The ex-president of Tanzania, Jakaya Kikwete said that Africa is statistically a continent of primary school leavers during a forum held at Harvard University’s Center for African Studies.
The workshop was held under the theme, ‘Africa’s Transformation in 21st Century.’
The former president stated that the continent may have made strides in expanding education but that much more needed to be done.
According to him, Africa still needed to double its efforts in academic transition between the primary and secondary education levels.
He said: “By look of statistics, Africa is a continent of the primary school leavers. Only less than 20% of its young people can have access to secondary school education. Worst still, even those few who make it to secondary school are not doing much better.”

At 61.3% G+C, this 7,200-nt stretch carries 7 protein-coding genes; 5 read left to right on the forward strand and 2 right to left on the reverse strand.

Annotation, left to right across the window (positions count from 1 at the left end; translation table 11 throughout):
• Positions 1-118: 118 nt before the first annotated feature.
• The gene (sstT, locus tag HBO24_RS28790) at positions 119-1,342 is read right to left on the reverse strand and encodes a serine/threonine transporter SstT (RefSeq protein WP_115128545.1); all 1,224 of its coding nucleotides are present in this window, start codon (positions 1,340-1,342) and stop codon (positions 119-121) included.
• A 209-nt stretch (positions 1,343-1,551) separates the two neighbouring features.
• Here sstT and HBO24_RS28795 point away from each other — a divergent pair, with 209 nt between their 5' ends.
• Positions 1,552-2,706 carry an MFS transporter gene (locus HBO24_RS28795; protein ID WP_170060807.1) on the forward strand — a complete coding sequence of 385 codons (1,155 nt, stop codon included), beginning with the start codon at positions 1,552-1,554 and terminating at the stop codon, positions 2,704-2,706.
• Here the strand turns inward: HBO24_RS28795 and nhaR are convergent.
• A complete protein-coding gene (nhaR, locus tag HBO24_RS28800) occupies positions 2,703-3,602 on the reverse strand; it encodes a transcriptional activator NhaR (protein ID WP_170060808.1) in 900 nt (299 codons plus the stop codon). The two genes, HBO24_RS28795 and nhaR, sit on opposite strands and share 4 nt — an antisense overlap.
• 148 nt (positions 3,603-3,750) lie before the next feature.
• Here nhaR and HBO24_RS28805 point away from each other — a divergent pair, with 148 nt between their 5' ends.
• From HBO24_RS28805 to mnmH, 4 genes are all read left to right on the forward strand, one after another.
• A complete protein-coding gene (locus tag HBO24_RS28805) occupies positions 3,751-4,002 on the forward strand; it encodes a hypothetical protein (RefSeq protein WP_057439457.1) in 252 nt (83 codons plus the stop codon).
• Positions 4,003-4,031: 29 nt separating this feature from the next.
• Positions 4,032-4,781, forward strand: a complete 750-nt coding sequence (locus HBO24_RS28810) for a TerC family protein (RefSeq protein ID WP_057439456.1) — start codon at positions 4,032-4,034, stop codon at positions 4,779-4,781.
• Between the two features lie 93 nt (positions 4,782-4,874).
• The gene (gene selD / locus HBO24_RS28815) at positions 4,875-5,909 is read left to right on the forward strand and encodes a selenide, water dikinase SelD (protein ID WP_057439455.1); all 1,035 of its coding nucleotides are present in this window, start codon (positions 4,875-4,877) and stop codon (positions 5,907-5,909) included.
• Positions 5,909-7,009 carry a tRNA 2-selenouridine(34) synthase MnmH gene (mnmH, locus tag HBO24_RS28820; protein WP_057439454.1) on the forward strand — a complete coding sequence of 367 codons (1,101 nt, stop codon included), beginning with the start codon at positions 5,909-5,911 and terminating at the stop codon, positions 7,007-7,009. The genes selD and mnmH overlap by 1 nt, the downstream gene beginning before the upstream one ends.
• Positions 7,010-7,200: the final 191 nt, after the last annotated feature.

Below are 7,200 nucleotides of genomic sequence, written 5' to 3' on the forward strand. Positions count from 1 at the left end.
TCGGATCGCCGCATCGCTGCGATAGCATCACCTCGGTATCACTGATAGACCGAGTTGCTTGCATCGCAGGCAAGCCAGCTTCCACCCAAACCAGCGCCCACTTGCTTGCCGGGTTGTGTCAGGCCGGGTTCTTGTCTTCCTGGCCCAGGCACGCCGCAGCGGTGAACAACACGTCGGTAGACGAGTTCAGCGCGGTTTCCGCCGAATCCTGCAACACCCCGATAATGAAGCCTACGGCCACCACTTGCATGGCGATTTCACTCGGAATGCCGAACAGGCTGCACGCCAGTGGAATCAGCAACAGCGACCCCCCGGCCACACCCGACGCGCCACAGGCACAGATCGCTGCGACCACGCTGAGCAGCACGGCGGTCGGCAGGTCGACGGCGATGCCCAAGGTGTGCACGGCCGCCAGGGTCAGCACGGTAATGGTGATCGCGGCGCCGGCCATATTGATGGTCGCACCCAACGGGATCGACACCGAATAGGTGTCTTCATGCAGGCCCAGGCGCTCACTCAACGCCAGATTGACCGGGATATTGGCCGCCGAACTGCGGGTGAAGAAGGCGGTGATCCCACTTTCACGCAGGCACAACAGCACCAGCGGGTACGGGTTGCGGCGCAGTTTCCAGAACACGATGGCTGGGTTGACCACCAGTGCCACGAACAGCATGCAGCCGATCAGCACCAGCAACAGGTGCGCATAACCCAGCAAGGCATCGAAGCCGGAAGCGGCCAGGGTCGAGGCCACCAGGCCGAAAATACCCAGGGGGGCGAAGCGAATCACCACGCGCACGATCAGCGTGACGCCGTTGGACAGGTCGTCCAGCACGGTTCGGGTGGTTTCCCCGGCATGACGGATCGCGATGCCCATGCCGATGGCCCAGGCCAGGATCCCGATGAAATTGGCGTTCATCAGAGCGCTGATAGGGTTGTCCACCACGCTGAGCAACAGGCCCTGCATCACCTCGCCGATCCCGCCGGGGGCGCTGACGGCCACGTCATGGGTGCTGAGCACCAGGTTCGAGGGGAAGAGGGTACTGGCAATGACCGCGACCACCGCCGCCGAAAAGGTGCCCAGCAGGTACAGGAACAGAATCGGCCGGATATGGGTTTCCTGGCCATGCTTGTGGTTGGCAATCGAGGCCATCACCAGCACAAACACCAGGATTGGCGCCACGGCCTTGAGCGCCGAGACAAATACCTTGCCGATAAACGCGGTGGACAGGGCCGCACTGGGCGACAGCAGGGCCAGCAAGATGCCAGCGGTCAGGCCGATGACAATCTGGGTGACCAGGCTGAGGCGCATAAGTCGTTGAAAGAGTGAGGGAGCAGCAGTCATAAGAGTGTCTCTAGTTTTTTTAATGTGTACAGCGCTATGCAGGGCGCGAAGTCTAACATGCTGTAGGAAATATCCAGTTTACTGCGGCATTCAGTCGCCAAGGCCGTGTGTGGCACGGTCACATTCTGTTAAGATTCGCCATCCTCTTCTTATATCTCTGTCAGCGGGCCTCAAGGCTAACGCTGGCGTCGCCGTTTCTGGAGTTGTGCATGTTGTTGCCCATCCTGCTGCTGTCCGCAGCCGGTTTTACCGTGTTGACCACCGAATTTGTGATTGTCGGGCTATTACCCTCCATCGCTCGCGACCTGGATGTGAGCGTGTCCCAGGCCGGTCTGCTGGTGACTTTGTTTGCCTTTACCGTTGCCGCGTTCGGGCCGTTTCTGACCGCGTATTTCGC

“On average in countries around the world, nearly 30 percent of upper-secondary school students attend a vocational secondary school; in Africa, it is less than 20 percent,” he added.
Kikwete explained the need for added emphasis on education of the girl child, saying, “When girls are married too young, they are denied equal access to education.”
The government Tanzania is strictly enforcing an education policy seen as anti-girl child.
Pregnant schoolgirls are not by law allowed to return to the classroom after giving birth. The President of the country, John Magufuli and the ruling party have said there is no going back on that position.
Kikwete also stressed the need for Africa to leverage on technology to improve Africa’s development by investing more in Science Technology, Engineering and Mathematics (STEM) education.
Follow us on twitter @aprecon